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Lupinus havardii (Big bend bluebonnet) | NPIN
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Lupinus havardii (Big bend bluebonnet)
Bransford, W.D. and Dolphia

Lupinus havardii

Lupinus havardii S. Watson

Big Bend bluebonnet, Big Bend lupine, Havard bluebonnet, Chisos bluebonnet

Fabaceae (Pea Family)

Synonym(s):

USDA Symbol: Luha

USDA Native Status: L48 (N)

Much taller than most bluebonnets, Big Bend or Havard bluebonnet grows 3-4 ft. high with the flowers on the upper 4Ė8 inches of the stem. The flowers of this winter annual are very deep blue with a lemon blotch. Palmate leaves are divided into seven leaflets.

The tall stems and showy flowers of L. havardii distinguish it from L. subcarnosus, a smaller, less showy species, which was originally designated as Texas state flower (in 1901). In 1971, however, the state legislature designated all Lupinus species as the official state flower.

 

Plant Characteristics

Duration: Annual
Habit: Herb
Leaf: Green
Fruit:
Size Class: 3-6 ft.

Bloom Information

Bloom Color: Blue , Purple
Bloom Time: Feb , Mar , Apr

Distribution

USA: TX
Native Distribution: Trans-Pecos, TX & n. Mex.
Native Habitat: Deserts; alluvial areas

Growing Conditions

Water Use: Low
Light Requirement: Sun
Soil Moisture: Dry
CaCO3 Tolerance: High
Soil Description: Alluvium or fine talus soils. Limestone-based, Gravelly, Sandy, Sandy Loam, Medium Loam

Benefit

Use Ornamental: Color, Desert landscape
Use Wildlife: Deer browse. Nectar-Bees, Browse, Nectar-insects
Warning: Plants in the genus Lupinus, especially the seeds, can be toxic to humans and animals if ingested. Sensitivity to a toxin varies with a personís age, weight, physical condition, and individual susceptibility. Children are most vulnerable because of their curiosity and small size. Toxicity can vary in a plant according to season, the plantís different parts, and its stage of growth; and plants can absorb toxic substances, such as herbicides, pesticides, and pollutants from the water, air, and soil.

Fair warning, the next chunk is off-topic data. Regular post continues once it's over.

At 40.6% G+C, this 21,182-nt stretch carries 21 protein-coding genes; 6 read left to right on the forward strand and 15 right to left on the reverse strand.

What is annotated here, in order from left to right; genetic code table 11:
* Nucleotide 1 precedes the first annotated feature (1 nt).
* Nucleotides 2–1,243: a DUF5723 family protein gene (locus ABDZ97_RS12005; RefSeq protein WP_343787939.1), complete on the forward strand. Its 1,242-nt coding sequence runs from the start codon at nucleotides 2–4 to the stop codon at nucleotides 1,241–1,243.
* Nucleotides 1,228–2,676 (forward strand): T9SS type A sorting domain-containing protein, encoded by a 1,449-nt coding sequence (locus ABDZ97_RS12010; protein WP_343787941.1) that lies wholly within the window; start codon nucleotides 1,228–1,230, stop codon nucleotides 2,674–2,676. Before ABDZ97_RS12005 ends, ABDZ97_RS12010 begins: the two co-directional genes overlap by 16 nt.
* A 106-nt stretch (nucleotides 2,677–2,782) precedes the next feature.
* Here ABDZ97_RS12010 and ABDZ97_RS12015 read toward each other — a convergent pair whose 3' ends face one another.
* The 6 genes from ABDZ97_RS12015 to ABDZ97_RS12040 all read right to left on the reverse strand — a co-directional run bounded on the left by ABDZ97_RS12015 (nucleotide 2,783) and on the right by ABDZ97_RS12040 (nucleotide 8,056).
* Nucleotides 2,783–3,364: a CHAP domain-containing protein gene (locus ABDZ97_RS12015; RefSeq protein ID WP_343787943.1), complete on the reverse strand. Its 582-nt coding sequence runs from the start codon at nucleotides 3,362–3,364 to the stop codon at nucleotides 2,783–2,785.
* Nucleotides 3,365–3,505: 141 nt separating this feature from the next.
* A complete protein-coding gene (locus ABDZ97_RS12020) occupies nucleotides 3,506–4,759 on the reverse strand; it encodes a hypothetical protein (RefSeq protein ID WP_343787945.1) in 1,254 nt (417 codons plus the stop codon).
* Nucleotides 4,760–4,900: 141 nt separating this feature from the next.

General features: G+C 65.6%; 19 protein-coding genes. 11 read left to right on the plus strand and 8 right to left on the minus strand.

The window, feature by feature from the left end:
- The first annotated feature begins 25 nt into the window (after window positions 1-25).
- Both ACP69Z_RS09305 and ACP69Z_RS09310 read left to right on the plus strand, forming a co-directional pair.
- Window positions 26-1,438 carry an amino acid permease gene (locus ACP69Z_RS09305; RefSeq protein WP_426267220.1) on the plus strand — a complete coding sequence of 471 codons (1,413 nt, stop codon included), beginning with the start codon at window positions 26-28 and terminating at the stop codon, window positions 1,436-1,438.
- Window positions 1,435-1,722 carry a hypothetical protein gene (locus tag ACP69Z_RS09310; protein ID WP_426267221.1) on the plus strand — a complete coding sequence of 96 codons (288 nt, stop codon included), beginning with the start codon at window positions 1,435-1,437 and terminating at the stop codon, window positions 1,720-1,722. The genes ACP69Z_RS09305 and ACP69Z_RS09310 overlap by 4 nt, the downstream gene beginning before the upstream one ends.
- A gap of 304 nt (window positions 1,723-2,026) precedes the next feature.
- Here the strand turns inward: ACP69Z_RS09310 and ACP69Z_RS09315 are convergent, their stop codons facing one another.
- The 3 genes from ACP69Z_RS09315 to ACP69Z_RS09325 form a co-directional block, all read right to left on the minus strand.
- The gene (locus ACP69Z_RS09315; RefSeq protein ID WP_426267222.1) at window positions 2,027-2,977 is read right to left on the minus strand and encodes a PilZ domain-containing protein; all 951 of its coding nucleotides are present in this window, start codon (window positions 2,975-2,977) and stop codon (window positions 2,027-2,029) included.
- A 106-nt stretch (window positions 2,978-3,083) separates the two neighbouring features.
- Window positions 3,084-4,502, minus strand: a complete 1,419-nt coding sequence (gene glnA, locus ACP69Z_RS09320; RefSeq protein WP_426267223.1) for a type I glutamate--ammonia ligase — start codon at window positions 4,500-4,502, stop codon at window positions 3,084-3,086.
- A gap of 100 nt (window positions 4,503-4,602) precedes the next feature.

Conspicuous Flowers: yes

Value to Beneficial Insects

Special Value to Native Bees
Special Value to Bumble Bees

This information was provided by the Pollinator Program at The Xerces Society for Invertebrate Conservation.

Propagation

Propagation Material: Seeds
Description: Plant treated seed in the fall.
Seed Collection: Not Available
Seed Treatment: Scarification will hasten germination.
Commercially Avail: yes

Find Seed or Plants

View propagation protocol from Native Plants Network.

From the National Organizations Directory

According to the species list provided by Affiliate Organizations, this plant is on display at the following locations:

Texas Parks and Wildlife Department - Austin, TX

Wildflower Center Seed Bank

LBJWC-1266 Collected 2013-04-30 in Presidio County by Lady Bird Johnson Wildflower Center

1 collection(s) available in the Wildflower Center Seed Bank

Bibliography

Bibref 318 - Native Texas Plants: Landscaping Region by Region (2002) Wasowski, S. & A. Wasowski
Bibref 248 - Texas Wildflowers: A Field Guide (1984) Loughmiller, C. & L. Loughmiller
Bibref 291 - Texas Wildscapes: Gardening for Wildlife (1999) Damude, N. & K.C. Bender
Bibref 328 - Wildflowers of Texas (2003) Ajilvsgi, Geyata.

Search More Titles in Bibliography

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Recommended Species Lists

Find native plant species by state. Each list contains commercially available species suitable for gardens and planned landscapes. Once you have selected a collection, you can browse the collection or search within it using the combination search.

View Recommended Species page

Additional resources

USDA: Find Lupinus havardii in USDA Plants
FNA: Find Lupinus havardii in the Flora of North America (if available)
Google: Search Google for Lupinus havardii

Metadata

Record Modified: 2012-05-15
Research By: TWC Staff

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